en | ptBR
I wrote on Twitter a little bit about my experience as a Tech Lead and got a lot of feedback about in comment, DM and Discord. With that in mind, I decided to write this post to talk more fully about how the first two weeks were. Also, tell the way I arrived at the company, and the process to get the position.
How was the process to start in the company
At first they came to me through networking. When they made contact, they asked if there was a way for me to become a Front-End programmer for the company. I evidently accepted, explained all my availability and we proceeded to a small interview. In it, we discussed the technologies I felt comfortable with and personal projects, in addition to my salary intention - which was R$2,000 PJ. It is noteworthy that at this point, I had no idea that I would be Tech Lead at some point, ok? It was an interview with a Junior front-end developer.
The selection process
The project was relatively complex. It consisted of developing the front-end of two screens, the first was a landing page and the second an EAD platform. I can't go into too much detail as this test was actually an actual company project they were developing - which hasn't been released yet as of this writing. The biggest challenge was on the second screen, it required me to have some solid CSS concepts.
I delivered everything in a very short time, they had super positive feedback on what I did. I passed everything and now I am officially their developer.
The next steps
I got my first shock early on. I heard that I was the only one to pass the front-end test of the interviewed developers and until then I would be programming with my superior, who developed the back-end. In other words, I was responsible for 100% of the company's front-end. After that, in the first few weeks I already had an inner conflict. I started to get anxious and didn't think I could handle all the work, it was really hard to deliver the front-end of a complete EAD platform in almost two weeks. Anyway, I went and learned a lot with this project, I learned by feeling firsthand the consequences of the mistakes and successes I made during development.
Getting Started as a Tech Lead
The development dynamic was pretty bad to be honest. They didn't use Git, I had to introduce this with the superior and it was a little complicated because he didn't know much how to use Git and such, but no problem, I taught some things and it didn't hurt, we learned every day and it's no different with anyone , so I recorded videos and the like teaching the basics about it. All in my first week of the month, where we deliver the EAD platform.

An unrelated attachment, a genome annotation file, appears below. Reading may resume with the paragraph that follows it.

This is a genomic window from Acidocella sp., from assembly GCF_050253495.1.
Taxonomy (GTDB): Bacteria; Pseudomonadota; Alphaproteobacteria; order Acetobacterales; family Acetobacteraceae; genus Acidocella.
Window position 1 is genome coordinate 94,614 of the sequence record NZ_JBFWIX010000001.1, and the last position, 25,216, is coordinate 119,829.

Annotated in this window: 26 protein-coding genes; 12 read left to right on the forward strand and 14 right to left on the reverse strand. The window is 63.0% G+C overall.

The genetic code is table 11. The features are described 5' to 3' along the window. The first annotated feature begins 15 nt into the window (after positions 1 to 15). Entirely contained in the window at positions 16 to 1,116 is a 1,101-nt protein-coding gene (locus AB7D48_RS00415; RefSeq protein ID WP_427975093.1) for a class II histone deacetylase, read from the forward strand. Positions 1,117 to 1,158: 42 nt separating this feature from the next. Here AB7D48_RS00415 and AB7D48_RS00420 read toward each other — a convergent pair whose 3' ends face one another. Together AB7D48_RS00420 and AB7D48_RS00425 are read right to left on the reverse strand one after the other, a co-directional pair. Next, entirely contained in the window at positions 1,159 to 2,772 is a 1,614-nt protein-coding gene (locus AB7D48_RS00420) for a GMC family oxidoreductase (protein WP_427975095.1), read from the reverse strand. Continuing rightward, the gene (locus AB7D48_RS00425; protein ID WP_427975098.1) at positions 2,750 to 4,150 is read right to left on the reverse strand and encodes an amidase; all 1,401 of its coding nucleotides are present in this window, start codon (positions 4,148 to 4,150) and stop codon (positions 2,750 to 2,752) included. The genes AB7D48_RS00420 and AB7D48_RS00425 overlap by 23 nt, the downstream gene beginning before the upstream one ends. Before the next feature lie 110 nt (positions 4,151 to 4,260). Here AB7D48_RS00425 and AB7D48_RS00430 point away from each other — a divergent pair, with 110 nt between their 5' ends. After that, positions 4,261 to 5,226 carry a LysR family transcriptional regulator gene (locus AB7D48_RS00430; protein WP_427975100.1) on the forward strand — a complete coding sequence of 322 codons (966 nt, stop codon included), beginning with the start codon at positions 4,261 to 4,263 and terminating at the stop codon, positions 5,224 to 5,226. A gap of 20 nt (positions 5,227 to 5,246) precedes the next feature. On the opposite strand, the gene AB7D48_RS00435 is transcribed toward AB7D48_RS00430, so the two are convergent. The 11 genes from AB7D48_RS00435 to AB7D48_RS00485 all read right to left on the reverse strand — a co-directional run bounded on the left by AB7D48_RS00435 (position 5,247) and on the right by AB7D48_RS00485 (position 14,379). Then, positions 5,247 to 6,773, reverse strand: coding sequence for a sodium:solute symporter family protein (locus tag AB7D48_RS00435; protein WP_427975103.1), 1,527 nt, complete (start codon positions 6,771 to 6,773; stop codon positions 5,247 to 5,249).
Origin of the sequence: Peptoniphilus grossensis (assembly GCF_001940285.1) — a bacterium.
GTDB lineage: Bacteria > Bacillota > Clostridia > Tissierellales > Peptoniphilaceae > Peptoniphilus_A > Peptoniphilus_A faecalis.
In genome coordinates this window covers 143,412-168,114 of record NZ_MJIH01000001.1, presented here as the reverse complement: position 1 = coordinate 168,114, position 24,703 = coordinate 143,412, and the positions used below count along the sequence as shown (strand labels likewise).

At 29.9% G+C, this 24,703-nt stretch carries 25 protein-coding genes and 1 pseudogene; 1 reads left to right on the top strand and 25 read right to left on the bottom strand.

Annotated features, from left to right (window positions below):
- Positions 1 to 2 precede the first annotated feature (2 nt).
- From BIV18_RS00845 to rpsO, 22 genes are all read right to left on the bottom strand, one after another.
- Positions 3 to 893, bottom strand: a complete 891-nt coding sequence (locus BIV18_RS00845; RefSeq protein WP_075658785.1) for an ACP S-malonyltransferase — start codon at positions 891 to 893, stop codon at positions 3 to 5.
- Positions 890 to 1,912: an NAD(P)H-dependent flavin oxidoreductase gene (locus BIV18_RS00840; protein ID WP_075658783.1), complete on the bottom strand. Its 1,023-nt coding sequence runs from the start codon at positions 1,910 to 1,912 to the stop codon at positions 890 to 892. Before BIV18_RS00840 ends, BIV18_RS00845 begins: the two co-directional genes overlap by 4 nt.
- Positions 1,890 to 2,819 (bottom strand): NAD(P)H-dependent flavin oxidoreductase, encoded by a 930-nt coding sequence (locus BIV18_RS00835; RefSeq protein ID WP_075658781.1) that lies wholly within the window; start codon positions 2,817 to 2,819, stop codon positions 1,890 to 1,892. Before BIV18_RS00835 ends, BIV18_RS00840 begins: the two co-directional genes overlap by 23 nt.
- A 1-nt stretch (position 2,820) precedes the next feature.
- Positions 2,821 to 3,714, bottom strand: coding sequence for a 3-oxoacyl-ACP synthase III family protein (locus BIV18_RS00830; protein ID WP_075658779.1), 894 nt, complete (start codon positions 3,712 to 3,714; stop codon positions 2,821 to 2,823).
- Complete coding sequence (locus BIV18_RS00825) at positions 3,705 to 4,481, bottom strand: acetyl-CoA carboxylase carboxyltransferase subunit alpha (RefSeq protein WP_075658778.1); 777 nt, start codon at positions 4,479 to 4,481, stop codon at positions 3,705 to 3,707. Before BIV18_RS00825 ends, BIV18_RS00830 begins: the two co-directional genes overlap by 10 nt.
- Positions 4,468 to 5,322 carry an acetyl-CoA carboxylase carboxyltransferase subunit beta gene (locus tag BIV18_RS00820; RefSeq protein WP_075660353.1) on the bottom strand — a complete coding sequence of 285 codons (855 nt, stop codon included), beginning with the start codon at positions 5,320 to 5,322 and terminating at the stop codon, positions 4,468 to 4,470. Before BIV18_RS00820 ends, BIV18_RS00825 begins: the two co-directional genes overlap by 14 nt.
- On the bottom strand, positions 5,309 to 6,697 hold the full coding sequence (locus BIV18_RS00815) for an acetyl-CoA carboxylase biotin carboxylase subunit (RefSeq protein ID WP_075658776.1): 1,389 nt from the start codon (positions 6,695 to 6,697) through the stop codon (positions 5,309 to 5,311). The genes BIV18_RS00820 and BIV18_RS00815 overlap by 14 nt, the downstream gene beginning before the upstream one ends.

After that, the second project started, in which I won't go into too much detail either as I can't yet, but because of that I was responsible for my new current development partner. I appointed a person to work as a back-end and I advance that it worked out completely. We managed to deliver the project satisfactorily, and it was the most positive last two weeks for both of us as we learned A LOT.
When this developer came in and passed all the tests, my job as Tech Lead actually started (already with permission from the boss and all). Evidently as someone new, I didn't know most of the things I needed to know to get the job done satisfactorily, so the one week was more negative than positive. Going through this, at the end of the third week of the month, I talked to Sibelius, Camilo, [Castilho](https: //twitter.com/coproduct) and Eduardo, of which I respect and like a lot, especially Sibelius and Edu, who were very important to me indirectly or directly for me to be here.
Sibelius is the guy
We talked a lot, I'm on his Discord server, which has a very nice crowd, and in addition to that conversation, he gave me some articles he wrote for me to apply to the team. As this is a report of the week as a Tech Lead (2 actually) having been employed for 1 month, the comparison and the effects cannot be presented in the long term, but we already had the result of a slightly better leadership in the last one week.
The difference between the penultimate and the last week of the month
I developed the other project along with the new back-end dev, we showed it to the boss and needed to make some changes between them, redo some screens, on behalf of the client. In this last week, we managed to develop 90% of the entire project that we previously took a week in just three days. This is only with the short-term results of the new methodologies I learned with Sibelius. In addition to the faster delivery, we learned a lot more, as I delegated tasks, this way, the dev, in addition to fulfilling its tasks, had the opportunity to evolve in parallel in other areas of the development of a project as a whole. Evidently I didn't delegate and let it go, the process of delegating tasks involves you leaving things you already know to others to focus on more complex ones. I helped and taught a lot of front-end to back-end stuff in the meantime.
With learning, we arrived at the end of the week with the project fully developed, we went through all the challenges of implementing APIs that we had never used, etc. The result was incredible and the superior was extremely happy with the quick delivery and evident evolution of the team.
It's obvious that I made mistakes, both in the month and in the last week, which I said was great, but they were mistakes that delivered great value to me and to the team, feeling under the skin and suffering with the good or bad decisions, which evolves . There's no way to improve being in the comfort zone and several insights that Sibelius passed on about it, helped me to jump into the position and do my best, because with absolute certainty what I'm going through today will bear fruit in the future, and to achieve an experience I couldn't do without risking.